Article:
The researchers noted that the timing of your food intake is very important, and their findings can help in developing a novel strategy to reduce mood vulnerability related to circadian misalignment, often seen in shift workers, and people experiencing jet lag, or suffering from circadian rhythm disorders.
Eating at night may increase risk of depression, anxiety - study
A research team from Brigham and Women's Hospital in Boston, USA, conducted a study to understand the effects of meal timing on mental health. They compared the health effects of daytime and nighttime eating versus daytime eating only.
Circadian rhythms are physical, mental, and behavioral changes that follow a 24-hour cycle.
While the study shows that the timing of food intake matters for our mood, the investigators stressed that more studies are required to confirm if changes in meal timing can help people with depressive and anxiety/anxiety-related disorders.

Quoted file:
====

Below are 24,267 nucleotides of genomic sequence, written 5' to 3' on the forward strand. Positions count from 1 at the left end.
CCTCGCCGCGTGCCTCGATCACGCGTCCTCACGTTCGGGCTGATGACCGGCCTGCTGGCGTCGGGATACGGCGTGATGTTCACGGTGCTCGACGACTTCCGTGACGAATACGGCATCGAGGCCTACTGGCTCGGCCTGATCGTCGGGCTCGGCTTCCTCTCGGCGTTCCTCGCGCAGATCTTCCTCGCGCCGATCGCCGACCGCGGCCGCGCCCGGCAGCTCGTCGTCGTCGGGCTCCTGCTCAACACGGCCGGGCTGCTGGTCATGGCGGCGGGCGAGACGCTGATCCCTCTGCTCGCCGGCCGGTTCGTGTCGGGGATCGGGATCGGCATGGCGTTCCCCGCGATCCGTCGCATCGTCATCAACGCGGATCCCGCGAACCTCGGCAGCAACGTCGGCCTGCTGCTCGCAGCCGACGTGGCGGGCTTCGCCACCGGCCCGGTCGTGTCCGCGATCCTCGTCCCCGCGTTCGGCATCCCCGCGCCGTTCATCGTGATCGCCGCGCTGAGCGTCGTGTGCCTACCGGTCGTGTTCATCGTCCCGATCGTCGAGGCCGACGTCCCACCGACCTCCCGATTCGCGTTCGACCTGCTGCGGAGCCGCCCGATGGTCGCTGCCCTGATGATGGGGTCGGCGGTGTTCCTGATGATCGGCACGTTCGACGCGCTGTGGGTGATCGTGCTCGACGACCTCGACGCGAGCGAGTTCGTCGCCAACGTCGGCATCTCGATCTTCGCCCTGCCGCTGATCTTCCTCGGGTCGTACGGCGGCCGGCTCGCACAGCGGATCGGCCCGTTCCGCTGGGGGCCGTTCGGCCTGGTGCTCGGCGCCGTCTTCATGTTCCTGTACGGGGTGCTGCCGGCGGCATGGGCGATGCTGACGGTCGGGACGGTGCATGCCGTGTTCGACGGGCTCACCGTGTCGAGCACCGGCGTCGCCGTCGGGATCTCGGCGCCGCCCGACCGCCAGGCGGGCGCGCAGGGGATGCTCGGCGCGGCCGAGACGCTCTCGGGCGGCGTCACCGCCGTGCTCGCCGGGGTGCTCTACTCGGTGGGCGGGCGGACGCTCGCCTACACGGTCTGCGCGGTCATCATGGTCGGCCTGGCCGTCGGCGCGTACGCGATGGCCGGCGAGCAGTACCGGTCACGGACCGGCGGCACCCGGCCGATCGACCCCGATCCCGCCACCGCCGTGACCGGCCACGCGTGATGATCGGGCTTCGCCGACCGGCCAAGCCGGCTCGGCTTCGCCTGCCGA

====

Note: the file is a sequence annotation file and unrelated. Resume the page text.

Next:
Previous research had already shown that shift workers are at higher risk of depression and anxiety.
Other habits that can affect your mental health
Some of your daily habits can have unintended effects on your mental health. These include:
Not getting adequate sleep: Research has shown that people who sleep less than 6 hours of sleep per night are more likely to report mental distress than those who get more than 6 hours of sleep daily.
Spending too much time on social media: Excessive use of social media has been linked to increased feelings of low self-worth, anxiety and depression and other mental health issues.
Eating unhealthy diet: Poor diet can increase risk of stress and depression as well as aggravate mental problems. Too much of alcohol, caffeine, refined carbs, and added sugars is not good for your brain.
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